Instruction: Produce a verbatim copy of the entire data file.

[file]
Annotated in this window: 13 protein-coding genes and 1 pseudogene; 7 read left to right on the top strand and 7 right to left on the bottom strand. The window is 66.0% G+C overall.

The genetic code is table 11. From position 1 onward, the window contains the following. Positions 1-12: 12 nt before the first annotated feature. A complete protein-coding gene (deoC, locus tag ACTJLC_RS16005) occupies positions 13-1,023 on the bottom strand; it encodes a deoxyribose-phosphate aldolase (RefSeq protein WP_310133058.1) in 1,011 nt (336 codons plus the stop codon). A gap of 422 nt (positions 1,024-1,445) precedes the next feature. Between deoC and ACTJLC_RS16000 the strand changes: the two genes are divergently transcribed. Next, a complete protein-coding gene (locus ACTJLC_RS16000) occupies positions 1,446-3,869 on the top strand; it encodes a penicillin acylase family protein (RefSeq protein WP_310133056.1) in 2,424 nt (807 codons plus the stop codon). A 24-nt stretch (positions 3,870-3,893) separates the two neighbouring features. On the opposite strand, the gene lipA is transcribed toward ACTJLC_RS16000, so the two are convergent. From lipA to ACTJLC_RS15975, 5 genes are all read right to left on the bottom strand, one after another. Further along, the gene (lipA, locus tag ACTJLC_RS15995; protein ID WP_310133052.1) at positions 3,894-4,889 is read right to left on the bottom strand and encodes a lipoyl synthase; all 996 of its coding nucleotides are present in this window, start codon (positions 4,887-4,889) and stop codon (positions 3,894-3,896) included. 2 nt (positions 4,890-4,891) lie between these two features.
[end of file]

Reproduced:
Annotated in this window: 13 protein-coding genes and 1 pseudogene; 7 read left to right on the top strand and 7 right to left on the bottom strand. The window is 66.0% G+C overall.

The genetic code is table 11. From position 1 onward, the window contains the following. Positions 1-12: 12 nt before the first annotated feature. A complete protein-coding gene (deoC, locus tag ACTJLC_RS16005) occupies positions 13-1,023 on the bottom strand; it encodes a deoxyribose-phosphate aldolase (RefSeq protein WP_310133058.1) in 1,011 nt (336 codons plus the stop codon). A gap of 422 nt (positions 1,024-1,445) precedes the next feature. Between deoC and ACTJLC_RS16000 the strand changes: the two genes are divergently transcribed. Next, a complete protein-coding gene (locus ACTJLC_RS16000) occupies positions 1,446-3,869 on the top strand; it encodes a penicillin acylase family protein (RefSeq protein WP_310133056.1) in 2,424 nt (807 codons plus the stop codon). A 24-nt stretch (positions 3,870-3,893) separates the two neighbouring features. On the opposite strand, the gene lipA is transcribed toward ACTJLC_RS16000, so the two are convergent. From lipA to ACTJLC_RS15975, 5 genes are all read right to left on the bottom strand, one after another. Further along, the gene (lipA, locus tag ACTJLC_RS15995; protein ID WP_310133052.1) at positions 3,894-4,889 is read right to left on the bottom strand and encodes a lipoyl synthase; all 996 of its coding nucleotides are present in this window, start codon (positions 4,887-4,889) and stop codon (positions 3,894-3,896) included. 2 nt (positions 4,890-4,891) lie between these two features.